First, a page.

By: Dianne Dickerson
I was a young person when Earth Day was a new thing. I found it inspiring and participated over the years by planting trees and bothering my family with turning off lights to conserve energy. As the years progressed and I began to work more deeply on environmental issues, Earth Day began to seem quaint and lost its luster for me. Faced with scary data about the dead zone in the Gulf of Mexico, worsening wildfires, extreme heat, melting icecaps and on and on, planting trees and other small actions seem miniscule relative to the size of the problems.
Now that I am north of 60, I’m reckoning with the things that I won’t see come to fruition, just like the stonemasons of old who started a cathedral they would not see to completion, I know the climate crisis won’t be completely solved in my lifetime …and yet there is much I can do. Our Earth gives so abundantly, it feels good to give something back to her. Last weekend, my family planted four trees. I was motivated partly because we needed them and partly as a nod to my younger, more idealistic self, as an Earth Day offering. Somehow this year as climate issues are intensifying, my enthusiasm to do what I can is renewed. Part of this is due to being connected to The Carbon Almanac project whose tagline is “It’s not too late.” You can read more about this powerful collaboration in a previous post.
This work reminds me that the only way things will get better is if enough of us do the (seemingly) small things we can do, do them consistently, and then do more. That’s what this Earth Day is about for me, doing what I can, supporting those who do the same, and looking for opportunities to do more. If you are up for taking a small – or large – action on behalf of our planet, there are lots of great options.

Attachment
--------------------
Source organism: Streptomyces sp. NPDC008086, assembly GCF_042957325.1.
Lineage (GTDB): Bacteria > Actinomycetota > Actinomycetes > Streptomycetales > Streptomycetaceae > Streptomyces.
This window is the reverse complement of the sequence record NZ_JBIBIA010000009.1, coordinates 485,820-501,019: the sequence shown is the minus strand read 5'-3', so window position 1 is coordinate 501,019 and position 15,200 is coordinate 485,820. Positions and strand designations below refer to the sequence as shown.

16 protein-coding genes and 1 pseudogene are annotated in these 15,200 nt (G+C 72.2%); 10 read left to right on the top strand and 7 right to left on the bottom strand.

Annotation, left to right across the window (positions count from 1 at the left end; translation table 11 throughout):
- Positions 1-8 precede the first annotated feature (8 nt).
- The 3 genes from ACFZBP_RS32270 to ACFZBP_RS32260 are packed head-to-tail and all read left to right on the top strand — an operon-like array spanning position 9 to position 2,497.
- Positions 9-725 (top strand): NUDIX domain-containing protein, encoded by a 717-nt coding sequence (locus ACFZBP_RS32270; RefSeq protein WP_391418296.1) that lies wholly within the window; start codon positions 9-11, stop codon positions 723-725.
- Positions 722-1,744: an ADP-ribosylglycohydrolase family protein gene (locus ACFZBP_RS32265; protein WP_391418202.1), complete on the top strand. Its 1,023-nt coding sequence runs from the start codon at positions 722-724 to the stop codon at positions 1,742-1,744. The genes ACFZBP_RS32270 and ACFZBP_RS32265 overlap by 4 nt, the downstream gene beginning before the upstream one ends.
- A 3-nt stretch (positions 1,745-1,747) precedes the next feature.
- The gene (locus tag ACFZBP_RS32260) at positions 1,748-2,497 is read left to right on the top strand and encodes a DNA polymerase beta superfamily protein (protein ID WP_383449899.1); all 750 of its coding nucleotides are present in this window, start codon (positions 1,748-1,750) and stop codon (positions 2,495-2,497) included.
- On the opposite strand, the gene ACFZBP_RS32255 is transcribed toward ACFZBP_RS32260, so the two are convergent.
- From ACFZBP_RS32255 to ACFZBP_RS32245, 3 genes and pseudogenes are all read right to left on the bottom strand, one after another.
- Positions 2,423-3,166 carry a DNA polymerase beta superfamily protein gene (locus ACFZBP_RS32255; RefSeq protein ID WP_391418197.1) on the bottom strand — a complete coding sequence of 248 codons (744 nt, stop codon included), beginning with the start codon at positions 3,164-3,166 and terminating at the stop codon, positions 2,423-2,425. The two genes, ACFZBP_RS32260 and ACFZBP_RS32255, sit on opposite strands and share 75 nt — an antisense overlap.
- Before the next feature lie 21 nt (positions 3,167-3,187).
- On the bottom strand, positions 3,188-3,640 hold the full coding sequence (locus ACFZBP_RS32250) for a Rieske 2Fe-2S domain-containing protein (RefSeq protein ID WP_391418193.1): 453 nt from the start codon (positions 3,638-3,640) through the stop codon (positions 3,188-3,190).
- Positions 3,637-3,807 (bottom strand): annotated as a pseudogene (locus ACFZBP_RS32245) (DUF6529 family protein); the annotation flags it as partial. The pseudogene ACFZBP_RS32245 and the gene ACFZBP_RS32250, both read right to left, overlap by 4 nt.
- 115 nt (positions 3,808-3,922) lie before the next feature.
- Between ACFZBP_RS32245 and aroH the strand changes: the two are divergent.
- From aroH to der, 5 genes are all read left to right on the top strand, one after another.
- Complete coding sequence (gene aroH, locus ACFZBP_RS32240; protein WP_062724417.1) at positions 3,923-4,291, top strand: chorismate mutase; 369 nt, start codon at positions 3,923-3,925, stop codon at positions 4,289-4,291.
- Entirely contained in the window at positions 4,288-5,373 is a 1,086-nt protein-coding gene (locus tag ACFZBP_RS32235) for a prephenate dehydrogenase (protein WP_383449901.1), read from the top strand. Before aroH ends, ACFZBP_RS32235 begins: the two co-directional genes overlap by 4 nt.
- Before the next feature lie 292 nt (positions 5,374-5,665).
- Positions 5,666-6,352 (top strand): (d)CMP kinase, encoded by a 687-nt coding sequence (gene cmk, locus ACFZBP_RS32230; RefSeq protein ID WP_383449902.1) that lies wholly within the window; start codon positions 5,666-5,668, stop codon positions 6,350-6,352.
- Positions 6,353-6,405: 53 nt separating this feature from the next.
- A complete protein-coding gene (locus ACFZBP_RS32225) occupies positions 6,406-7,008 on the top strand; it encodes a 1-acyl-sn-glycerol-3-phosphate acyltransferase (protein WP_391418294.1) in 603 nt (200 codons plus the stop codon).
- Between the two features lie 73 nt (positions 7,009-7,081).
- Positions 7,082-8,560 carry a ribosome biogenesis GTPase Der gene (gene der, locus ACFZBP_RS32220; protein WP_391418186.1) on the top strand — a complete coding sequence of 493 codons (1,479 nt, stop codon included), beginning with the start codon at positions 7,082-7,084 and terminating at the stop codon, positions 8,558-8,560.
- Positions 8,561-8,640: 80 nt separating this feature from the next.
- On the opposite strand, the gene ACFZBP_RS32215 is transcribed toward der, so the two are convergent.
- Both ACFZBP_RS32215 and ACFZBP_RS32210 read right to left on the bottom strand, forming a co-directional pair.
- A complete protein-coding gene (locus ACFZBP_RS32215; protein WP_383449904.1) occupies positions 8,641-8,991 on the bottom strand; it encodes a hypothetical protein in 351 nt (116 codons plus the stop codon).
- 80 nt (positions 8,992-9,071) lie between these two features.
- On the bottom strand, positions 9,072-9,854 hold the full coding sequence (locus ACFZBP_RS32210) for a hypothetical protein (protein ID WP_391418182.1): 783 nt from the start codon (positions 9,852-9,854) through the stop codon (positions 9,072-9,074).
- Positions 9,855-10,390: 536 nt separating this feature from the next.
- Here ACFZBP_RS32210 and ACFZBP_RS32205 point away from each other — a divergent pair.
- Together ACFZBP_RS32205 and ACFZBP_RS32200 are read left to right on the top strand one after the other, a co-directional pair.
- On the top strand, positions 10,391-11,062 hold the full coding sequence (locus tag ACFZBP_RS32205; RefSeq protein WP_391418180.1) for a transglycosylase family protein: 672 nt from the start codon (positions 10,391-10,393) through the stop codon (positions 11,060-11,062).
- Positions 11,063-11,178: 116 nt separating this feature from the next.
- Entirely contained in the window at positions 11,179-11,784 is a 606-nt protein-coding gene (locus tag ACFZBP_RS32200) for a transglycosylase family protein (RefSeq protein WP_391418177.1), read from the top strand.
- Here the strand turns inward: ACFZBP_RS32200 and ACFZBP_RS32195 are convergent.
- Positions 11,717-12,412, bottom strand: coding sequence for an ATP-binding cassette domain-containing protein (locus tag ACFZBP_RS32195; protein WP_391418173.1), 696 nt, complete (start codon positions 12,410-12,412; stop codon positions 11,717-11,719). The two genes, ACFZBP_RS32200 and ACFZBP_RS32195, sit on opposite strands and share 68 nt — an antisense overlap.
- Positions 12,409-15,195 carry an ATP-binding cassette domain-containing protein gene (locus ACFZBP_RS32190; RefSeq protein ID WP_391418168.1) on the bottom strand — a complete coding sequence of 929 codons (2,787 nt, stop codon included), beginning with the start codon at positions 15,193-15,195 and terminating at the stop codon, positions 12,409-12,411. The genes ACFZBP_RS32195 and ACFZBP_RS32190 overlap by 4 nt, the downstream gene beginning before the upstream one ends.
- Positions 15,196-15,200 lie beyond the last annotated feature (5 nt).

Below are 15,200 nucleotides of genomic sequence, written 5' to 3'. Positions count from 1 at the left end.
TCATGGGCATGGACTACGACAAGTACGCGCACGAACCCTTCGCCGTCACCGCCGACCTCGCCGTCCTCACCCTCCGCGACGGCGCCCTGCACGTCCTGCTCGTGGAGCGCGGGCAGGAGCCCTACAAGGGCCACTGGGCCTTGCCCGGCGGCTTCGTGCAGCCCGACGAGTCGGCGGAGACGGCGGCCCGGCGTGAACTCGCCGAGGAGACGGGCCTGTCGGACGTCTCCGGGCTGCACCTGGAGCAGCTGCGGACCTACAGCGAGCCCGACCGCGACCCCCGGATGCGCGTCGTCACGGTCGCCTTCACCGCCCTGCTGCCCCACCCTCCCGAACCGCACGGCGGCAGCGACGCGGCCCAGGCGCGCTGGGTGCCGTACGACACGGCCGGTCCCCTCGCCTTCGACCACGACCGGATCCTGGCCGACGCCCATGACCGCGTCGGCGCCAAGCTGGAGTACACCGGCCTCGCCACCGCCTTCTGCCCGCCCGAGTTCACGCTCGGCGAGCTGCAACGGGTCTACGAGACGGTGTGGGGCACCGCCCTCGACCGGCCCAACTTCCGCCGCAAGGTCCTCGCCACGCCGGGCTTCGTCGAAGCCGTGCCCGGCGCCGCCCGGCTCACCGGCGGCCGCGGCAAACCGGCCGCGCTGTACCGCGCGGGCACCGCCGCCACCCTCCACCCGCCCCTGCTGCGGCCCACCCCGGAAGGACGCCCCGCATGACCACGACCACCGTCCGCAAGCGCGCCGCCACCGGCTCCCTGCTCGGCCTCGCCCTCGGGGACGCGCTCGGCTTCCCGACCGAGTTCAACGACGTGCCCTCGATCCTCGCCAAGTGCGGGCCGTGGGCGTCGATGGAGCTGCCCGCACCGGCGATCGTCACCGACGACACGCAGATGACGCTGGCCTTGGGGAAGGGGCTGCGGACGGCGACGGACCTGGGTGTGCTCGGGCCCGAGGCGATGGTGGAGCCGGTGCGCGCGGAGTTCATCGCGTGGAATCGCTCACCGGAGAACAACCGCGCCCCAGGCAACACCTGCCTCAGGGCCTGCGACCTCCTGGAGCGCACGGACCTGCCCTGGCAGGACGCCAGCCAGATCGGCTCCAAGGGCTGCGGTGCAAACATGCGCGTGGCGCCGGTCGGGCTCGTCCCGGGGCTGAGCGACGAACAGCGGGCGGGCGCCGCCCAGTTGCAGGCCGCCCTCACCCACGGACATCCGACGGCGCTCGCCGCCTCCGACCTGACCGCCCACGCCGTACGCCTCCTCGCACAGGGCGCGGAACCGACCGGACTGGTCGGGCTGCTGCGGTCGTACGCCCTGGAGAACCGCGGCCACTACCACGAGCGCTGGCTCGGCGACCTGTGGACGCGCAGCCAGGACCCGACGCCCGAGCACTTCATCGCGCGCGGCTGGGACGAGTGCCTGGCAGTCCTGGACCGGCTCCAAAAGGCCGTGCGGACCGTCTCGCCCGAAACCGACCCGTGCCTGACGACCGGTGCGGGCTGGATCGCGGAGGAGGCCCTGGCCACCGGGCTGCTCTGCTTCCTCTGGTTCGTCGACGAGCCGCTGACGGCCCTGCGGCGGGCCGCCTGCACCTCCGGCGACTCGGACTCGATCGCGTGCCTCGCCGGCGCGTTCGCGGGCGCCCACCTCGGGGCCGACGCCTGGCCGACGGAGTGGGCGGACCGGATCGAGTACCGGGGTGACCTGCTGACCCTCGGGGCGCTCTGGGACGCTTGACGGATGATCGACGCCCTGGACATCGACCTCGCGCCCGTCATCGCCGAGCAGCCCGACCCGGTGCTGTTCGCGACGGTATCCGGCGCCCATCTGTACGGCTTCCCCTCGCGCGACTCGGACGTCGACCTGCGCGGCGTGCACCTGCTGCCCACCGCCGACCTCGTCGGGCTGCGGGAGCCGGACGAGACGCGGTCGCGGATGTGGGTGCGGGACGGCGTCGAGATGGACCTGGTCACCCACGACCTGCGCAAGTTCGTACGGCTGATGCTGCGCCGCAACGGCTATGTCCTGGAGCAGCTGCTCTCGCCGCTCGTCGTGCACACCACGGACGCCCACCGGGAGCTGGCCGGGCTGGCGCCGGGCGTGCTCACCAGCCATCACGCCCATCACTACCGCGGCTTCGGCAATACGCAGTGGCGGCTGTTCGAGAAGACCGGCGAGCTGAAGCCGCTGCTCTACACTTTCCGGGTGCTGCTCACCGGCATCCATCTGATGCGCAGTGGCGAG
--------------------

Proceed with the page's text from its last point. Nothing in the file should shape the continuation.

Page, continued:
Learn what you can do and join with others who care. There is a ton of great information and many great ideas for action at Regeneration.org.
Earthday.org has a lot of great ideas and information.
Here are a few ways our clients are making a difference:
Floodplains by Design is a public-private partnership in Washington State that is changing the way people think about floodplains, enabling communities and the environment to thrive together.
AZThrives is a state-wide alliance in Arizona working at the intersection of a vibrant economy, healthy communities, and conserving land and waters. They are aligning strategies and efforts to transition from carbon-based fuels to clean energy.
The Nature Conservancy’s focus is conserving the lands and waters on which all life depends.
Earthjustice exists “because the earth needs a good lawyer.” They do amazing work; one current project is fighting a recent Postmaster General decision to purchase a gas powered
fleet at a time when electric makes more sense on so many levels.
Whatever you do to celebrate Earth Day, we hope it renews you and our precious earth. In addition to supporting the planet, taking action helps us to not feel alone and hopeless. As for me, it’s time to go water the new trees!